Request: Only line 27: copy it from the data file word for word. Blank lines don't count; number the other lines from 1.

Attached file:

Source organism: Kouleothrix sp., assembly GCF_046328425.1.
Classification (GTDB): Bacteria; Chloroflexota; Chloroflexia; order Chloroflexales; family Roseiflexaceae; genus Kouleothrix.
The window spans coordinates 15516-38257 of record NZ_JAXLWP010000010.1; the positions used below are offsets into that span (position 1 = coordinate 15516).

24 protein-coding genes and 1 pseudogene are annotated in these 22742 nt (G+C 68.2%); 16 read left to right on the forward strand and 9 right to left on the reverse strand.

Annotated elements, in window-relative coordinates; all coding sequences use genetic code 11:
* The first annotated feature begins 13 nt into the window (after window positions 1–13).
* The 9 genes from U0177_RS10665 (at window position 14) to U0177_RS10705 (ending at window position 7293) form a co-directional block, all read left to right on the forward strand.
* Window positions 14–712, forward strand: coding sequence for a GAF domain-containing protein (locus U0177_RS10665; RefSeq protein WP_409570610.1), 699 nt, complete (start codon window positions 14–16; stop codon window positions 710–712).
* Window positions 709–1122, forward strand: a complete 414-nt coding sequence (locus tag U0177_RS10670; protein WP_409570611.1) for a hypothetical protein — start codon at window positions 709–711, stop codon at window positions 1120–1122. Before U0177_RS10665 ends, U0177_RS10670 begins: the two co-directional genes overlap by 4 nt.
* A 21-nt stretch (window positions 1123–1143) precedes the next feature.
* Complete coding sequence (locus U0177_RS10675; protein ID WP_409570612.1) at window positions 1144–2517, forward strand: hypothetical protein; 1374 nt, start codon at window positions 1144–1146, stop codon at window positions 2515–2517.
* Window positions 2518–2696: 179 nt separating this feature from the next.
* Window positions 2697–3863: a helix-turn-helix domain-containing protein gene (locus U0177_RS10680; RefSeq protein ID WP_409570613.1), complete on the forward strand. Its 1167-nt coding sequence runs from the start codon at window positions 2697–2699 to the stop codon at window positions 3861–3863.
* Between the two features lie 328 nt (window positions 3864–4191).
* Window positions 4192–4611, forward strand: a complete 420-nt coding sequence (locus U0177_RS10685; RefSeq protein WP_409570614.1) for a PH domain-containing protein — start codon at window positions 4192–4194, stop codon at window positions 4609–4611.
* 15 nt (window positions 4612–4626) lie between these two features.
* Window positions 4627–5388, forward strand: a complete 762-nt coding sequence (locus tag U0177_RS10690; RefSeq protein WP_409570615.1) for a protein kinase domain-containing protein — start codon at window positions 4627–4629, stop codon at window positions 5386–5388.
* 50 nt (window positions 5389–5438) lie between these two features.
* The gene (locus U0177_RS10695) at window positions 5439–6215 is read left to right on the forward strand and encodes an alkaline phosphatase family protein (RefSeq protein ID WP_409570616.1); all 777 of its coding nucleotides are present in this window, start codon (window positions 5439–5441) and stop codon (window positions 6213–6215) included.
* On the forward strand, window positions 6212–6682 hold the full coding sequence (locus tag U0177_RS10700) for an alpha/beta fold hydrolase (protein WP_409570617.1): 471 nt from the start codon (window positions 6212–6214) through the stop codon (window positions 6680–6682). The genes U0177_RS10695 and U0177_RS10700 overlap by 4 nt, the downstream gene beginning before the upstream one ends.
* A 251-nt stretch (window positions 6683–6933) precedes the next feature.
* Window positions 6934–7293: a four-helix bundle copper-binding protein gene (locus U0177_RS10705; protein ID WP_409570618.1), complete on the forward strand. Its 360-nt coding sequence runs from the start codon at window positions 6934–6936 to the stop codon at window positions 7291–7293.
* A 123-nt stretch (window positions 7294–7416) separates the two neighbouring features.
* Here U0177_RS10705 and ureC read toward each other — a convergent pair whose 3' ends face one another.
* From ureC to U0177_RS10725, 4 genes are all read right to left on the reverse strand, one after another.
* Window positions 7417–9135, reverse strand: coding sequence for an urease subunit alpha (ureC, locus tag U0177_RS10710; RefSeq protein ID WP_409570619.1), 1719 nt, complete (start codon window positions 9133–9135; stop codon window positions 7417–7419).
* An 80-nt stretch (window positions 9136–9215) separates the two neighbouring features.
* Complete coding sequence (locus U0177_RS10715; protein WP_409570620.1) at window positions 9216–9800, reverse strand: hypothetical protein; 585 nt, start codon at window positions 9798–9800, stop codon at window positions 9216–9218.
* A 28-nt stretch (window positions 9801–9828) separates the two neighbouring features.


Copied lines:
* An 80-nt stretch (window positions 9136–9215) separates the two neighbouring features.